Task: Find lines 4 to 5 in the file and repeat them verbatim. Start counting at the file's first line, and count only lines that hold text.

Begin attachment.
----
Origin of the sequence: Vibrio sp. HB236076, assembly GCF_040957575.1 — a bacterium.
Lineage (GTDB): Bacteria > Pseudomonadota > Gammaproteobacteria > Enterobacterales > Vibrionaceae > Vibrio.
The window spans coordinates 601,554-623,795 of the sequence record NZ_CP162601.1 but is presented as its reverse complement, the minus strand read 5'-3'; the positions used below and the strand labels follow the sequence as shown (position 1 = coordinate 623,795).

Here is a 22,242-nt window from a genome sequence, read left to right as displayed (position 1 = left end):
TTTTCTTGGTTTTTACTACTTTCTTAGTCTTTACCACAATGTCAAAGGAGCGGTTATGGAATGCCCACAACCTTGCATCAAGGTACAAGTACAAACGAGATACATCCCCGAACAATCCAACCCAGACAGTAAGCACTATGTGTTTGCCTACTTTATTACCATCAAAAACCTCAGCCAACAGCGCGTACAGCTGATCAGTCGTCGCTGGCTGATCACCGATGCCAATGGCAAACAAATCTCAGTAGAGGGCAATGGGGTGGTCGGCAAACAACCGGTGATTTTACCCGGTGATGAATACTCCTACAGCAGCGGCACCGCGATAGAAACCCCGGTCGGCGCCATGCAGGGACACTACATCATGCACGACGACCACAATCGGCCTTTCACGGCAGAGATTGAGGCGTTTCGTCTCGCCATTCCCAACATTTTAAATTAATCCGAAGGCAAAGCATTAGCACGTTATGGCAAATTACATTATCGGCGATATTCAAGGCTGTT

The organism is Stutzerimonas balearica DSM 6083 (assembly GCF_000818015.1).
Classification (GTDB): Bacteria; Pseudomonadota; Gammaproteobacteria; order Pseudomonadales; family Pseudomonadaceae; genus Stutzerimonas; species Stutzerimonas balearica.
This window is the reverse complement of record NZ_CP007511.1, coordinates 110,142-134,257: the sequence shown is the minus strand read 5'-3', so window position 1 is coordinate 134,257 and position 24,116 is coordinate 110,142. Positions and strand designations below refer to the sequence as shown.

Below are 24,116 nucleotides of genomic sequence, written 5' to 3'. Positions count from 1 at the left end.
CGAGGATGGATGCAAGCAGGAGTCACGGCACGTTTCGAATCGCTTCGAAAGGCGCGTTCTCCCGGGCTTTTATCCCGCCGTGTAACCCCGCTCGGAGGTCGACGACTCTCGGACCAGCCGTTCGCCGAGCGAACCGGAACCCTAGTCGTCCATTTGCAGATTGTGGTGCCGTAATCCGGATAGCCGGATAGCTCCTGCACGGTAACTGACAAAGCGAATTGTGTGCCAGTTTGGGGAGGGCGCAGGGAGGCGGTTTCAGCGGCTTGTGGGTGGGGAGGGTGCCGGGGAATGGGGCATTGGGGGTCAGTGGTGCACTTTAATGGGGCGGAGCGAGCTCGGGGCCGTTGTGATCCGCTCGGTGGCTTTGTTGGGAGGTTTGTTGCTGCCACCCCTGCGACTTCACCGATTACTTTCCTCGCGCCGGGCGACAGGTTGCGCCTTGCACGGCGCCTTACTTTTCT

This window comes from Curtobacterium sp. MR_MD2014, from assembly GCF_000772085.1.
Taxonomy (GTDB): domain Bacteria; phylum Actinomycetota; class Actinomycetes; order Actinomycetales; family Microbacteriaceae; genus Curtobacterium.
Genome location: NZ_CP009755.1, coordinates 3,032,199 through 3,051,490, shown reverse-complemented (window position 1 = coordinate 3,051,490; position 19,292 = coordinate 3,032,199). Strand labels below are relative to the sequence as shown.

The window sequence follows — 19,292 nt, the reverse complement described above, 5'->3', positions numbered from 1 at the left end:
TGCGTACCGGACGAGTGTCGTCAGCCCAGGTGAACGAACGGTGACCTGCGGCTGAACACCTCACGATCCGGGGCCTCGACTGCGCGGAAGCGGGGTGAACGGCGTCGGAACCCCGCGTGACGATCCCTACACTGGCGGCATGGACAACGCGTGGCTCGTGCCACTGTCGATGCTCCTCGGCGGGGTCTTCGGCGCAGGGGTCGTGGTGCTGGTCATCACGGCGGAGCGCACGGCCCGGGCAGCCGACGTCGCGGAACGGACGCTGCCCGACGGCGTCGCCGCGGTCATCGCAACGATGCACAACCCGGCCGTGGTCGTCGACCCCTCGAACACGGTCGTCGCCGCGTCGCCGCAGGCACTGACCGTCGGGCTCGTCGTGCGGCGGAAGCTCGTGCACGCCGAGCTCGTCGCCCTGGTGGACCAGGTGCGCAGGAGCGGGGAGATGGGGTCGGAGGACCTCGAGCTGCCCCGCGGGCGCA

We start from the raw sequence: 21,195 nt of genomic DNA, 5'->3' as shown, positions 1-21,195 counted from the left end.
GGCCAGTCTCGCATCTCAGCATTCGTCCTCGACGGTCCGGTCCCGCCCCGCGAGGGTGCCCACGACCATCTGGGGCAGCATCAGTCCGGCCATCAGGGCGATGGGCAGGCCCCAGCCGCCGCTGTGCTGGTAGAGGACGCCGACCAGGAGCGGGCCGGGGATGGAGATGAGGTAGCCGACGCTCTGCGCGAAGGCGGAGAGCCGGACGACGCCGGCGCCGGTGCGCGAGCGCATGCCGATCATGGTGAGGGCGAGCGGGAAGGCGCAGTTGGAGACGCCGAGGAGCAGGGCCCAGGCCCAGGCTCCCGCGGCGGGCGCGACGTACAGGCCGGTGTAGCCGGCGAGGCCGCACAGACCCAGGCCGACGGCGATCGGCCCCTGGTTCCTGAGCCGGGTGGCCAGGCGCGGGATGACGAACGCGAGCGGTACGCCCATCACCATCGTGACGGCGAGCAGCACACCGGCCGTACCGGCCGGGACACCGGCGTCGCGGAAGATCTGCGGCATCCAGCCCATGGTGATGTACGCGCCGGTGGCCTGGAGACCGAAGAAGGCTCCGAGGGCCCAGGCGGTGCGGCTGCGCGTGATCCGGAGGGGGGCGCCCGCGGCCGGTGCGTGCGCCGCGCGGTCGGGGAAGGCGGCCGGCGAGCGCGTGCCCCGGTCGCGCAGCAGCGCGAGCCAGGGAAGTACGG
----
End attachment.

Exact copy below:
Here is a 22,242-nt window from a genome sequence, read left to right as displayed (position 1 = left end):
TTTTCTTGGTTTTTACTACTTTCTTAGTCTTTACCACAATGTCAAAGGAGCGGTTATGGAATGCCCACAACCTTGCATCAAGGTACAAGTACAAACGAGATACATCCCCGAACAATCCAACCCAGACAGTAAGCACTATGTGTTTGCCTACTTTATTACCATCAAAAACCTCAGCCAACAGCGCGTACAGCTGATCAGTCGTCGCTGGCTGATCACCGATGCCAATGGCAAACAAATCTCAGTAGAGGGCAATGGGGTGGTCGGCAAACAACCGGTGATTTTACCCGGTGATGAATACTCCTACAGCAGCGGCACCGCGATAGAAACCCCGGTCGGCGCCATGCAGGGACACTACATCATGCACGACGACCACAATCGGCCTTTCACGGCAGAGATTGAGGCGTTTCGTCTCGCCATTCCCAACATTTTAAATTAATCCGAAGGCAAAGCATTAGCACGTTATGGCAAATTACATTATCGGCGATATTCAAGGCTGTT